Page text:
René Charbonneau

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René Charbonneau was 17th century French medical missionary Brother and a member of the Siam mission of the Société des Missions Etrangères. He was the first medical missionary to Siam and arrived in the country in 1677.[1]

René Charbonneau first provided his services to the Siamese king Narai as an architect, to establish a wooden fort on the frontier with the country of Pegu.[2]

In 1681 or 1682, king Narai, who was seeking to reduce Dutch and English influence, named René Charbonneau Governor of the island of Phuket, a position which he held until 1685.[3] Phuket was already highly valued at that time for its production of tin. Charbonneau had received orders from king Narai to allow ships of all nations to trade freely in Phuket.[4] In 1686, Charbonneau was replaced in this position by Sieur de Billy, the former maître d'hôtel of the French ambassador to Siam Chevalier de Chaumont.[5]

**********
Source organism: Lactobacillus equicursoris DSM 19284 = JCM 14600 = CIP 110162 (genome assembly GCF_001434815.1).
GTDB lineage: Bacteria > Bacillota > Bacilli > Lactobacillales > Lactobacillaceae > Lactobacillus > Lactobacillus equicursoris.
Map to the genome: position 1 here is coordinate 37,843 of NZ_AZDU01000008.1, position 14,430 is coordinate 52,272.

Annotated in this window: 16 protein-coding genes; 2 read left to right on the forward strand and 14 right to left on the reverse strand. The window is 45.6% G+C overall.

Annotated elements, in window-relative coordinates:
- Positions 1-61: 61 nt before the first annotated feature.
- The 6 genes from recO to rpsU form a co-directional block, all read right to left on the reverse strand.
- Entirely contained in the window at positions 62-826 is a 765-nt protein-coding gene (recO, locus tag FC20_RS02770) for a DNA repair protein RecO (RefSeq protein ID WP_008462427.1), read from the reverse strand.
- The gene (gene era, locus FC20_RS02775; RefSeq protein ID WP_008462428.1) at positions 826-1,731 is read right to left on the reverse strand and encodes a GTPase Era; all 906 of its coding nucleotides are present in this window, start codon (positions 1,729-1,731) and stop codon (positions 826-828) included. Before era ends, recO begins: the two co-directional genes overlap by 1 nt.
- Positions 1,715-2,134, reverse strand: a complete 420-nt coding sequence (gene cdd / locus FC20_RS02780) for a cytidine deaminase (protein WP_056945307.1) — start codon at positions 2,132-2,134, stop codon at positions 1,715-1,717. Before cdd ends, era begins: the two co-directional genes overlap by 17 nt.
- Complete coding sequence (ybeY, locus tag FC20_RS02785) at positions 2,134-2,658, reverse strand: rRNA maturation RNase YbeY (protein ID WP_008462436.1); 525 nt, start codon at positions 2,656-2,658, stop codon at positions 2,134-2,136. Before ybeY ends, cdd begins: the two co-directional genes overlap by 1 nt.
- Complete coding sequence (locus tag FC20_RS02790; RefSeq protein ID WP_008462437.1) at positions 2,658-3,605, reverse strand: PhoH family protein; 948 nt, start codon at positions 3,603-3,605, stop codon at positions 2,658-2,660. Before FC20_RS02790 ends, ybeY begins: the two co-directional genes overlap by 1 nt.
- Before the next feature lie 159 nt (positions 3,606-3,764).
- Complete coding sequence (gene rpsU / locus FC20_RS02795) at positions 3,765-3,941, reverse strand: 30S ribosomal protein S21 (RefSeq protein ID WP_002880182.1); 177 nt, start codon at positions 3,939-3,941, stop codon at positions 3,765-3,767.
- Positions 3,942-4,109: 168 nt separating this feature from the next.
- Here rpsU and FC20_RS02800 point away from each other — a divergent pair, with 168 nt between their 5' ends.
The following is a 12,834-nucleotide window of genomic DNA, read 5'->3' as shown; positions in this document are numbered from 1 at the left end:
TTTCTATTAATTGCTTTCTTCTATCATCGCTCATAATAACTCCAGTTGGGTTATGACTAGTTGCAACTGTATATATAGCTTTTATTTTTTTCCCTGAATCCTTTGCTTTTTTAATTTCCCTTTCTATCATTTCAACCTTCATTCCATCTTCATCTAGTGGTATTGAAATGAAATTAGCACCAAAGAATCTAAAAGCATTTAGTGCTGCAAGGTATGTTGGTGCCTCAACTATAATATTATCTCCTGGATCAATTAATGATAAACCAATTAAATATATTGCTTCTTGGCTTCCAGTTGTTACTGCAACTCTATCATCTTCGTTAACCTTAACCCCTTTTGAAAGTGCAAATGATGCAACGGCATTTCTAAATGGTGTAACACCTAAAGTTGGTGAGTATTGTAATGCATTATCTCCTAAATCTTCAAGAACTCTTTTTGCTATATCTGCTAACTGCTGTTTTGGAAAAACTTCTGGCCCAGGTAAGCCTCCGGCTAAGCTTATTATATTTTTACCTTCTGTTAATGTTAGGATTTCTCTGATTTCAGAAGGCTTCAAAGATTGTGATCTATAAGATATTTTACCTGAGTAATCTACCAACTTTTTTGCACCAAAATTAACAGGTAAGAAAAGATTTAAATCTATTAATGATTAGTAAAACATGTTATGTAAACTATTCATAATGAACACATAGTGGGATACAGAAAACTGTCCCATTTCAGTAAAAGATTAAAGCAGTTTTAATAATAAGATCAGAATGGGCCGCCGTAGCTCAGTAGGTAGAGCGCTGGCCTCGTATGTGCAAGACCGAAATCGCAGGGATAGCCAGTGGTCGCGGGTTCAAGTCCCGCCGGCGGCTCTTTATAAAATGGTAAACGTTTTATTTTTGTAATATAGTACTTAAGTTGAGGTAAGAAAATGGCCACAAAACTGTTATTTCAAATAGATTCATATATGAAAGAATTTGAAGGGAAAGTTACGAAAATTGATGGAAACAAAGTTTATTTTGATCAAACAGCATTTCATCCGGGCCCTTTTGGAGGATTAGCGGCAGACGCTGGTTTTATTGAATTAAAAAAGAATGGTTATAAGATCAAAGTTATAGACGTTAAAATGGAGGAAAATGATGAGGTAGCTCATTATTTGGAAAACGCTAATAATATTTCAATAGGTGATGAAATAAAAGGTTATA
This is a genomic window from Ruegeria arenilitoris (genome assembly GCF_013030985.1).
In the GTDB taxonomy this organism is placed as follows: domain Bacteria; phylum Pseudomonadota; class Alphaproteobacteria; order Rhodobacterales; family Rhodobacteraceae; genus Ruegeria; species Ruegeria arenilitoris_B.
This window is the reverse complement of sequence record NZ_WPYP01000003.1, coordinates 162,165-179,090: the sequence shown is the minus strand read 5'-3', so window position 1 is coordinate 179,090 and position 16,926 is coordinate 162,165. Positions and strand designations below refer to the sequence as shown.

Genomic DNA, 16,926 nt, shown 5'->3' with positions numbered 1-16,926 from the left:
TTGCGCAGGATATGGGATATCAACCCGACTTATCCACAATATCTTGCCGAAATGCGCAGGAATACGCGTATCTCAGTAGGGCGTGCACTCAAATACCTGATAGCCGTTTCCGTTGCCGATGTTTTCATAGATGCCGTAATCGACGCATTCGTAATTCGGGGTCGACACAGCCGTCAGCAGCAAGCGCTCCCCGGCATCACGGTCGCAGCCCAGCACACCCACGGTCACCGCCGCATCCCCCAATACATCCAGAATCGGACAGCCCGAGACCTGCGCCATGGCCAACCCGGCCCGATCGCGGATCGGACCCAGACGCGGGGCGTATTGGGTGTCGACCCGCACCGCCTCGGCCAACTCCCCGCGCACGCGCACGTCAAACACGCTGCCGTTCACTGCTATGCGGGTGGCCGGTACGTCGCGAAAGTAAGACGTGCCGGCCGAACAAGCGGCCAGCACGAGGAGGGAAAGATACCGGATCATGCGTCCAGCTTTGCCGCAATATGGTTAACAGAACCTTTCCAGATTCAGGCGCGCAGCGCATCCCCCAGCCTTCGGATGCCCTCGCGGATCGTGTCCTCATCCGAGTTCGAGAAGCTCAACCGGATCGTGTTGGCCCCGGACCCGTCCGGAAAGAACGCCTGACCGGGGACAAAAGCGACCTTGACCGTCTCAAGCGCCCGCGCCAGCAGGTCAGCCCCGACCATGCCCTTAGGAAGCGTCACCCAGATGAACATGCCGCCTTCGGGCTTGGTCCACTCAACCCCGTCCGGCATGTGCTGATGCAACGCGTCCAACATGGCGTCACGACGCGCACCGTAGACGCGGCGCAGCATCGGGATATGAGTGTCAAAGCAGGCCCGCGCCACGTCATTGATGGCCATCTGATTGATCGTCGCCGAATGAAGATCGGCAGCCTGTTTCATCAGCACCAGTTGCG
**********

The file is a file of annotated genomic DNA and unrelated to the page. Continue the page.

René Charbonneau also worked as a nurse in the French hospital established in 1669 in Ayutthaya by the Catholic Bishops Lambert and Ballue, with Father Laneau as the head doctor. The hospital provided medical care to about 200-300 people daily.[6]

See also[edit]

Notes[edit]

  1. ^ Journal of the Siam Society - Thailand - v.1-2 1904-1905, Page 147
  2. ^ An Universal History: From the Earliest Accounts to the Present Time, Page 280, George Sale [1]
  3. ^ New Terrains in Southeast Asian History, p.294, Abu Talib
  4. ^ New Terrains in Southeast Asian History By Abu Talib, p.294
  5. ^ Smithies 2002, p.50
  6. ^ History and evolution of western medicine in Thailand Somrat Charuluxananana ,Vilai Chentanez, Asian Biomedicine Vol. 1 No. 1 June 2007, p.98 [2]

References[edit]

  • Smithies, Michael (2002), Three Military Accounts of the 1688 "Revolution" in Siam, Itineria Asiatica, Orchid Press, Bangkok, ISBN 974-524-005-2